Nothing but static 

10 October 2008

Channel 4 axes radio projects

With hindsight this decision was fairly predictable – especially given the current economic situation – but Channel 4 deciding to axe its digital radio project was still a surprise given the previous and supposedly long term commitment that was given to the project. In short, current market economics seem to no longer support DAB digital radio in any form.

A significant factor in all of this relates to the costs involved; Enders Analysis (the same agency that recently predicted a bleak future for Setanta) recently opined that the radio industry would be better off ignoring digital radio altogether for the time being due to the transmission costs for DAB being ten times more than for traditional analogue radio.

And based on today’s announcement from Channel 4, this viewpoint now seems to have gained additional credibility as a result, since if Channel 4 couldn’t even justify a scaled-back proposal that just used the Digital One multiplex, then what hope is there in the short term for the other commercial DAB operators?

Plus where does this leave the future of DAB in the UK? Well prior to today I was still reasonably optimistic about DAB’s future despite all the recent setbacks, but as of now I am less sure as to what will happen next apart from the one certainty that the BBC seems to be the only broadcaster that is 100% committed to supporting DAB digital radio.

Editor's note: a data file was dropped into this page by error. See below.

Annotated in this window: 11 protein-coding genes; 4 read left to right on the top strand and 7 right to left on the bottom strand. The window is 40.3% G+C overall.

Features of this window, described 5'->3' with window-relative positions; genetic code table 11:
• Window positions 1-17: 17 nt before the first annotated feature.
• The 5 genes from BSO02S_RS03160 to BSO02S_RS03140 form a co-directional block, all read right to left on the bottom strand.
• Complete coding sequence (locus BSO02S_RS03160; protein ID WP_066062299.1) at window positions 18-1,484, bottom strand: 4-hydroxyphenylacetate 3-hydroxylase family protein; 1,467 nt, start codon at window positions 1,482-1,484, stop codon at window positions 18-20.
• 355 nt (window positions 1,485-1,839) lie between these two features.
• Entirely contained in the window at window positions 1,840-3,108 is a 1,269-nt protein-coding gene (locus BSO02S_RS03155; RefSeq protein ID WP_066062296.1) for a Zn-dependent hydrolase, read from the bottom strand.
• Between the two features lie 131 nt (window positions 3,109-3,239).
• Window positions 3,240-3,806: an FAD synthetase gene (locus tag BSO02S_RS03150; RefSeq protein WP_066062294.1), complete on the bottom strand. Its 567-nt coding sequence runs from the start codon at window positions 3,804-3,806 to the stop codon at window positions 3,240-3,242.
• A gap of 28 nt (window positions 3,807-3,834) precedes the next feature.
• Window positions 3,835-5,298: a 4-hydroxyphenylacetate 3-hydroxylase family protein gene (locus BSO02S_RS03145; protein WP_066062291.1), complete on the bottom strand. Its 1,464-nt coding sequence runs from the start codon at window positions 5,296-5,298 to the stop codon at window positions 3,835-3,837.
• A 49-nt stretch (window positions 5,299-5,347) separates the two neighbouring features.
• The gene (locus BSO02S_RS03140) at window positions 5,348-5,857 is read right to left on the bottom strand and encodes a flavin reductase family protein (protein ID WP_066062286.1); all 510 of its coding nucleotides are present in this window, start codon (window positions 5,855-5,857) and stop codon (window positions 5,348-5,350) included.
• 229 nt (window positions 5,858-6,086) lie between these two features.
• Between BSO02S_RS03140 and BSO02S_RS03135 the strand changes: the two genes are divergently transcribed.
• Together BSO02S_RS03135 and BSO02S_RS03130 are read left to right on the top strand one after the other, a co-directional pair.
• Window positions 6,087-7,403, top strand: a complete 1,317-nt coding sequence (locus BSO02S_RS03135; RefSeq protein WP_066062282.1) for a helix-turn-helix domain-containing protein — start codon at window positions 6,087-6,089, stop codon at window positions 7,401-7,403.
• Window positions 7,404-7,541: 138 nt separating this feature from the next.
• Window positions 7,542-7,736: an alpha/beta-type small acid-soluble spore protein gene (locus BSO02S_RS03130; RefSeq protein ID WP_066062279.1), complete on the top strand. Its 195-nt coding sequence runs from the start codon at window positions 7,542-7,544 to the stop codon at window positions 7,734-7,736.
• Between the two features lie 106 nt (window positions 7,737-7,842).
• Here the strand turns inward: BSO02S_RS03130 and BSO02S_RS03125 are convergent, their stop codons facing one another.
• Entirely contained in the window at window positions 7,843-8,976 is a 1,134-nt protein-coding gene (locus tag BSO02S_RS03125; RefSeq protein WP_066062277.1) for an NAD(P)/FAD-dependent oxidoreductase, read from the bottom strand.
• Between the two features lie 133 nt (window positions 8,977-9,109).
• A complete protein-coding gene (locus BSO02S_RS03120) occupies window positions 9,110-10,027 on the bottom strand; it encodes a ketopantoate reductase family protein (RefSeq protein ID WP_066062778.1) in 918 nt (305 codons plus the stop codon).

The government could in theory find some way of subsidising digital radio transmission costs for the commercial sector, but the BBC is already strapped for cash as well as direct assistance being out of the question due to European Union cross-subsidy rules. (The same rules that may threaten to scupper efforts to financially assist Channel 4.)

Whether the BBC’s commitment to DAB will be enough to keep it afloat until digital radios in cars become more commonplace remains to be seen, but the analogue radio switchoff is still a long way off for both financial and technical reasons. (Lots of money will be required in order to complete the transmitter network so that DAB coverage matches that of FM.)

And without the imminent threat of silence on the FM band, digital radio in the UK runs the real risk of going nowhere for years to come.

A member of the Transdiffusion Broadcasting System
Liverpool, Tuesday 27 July 2021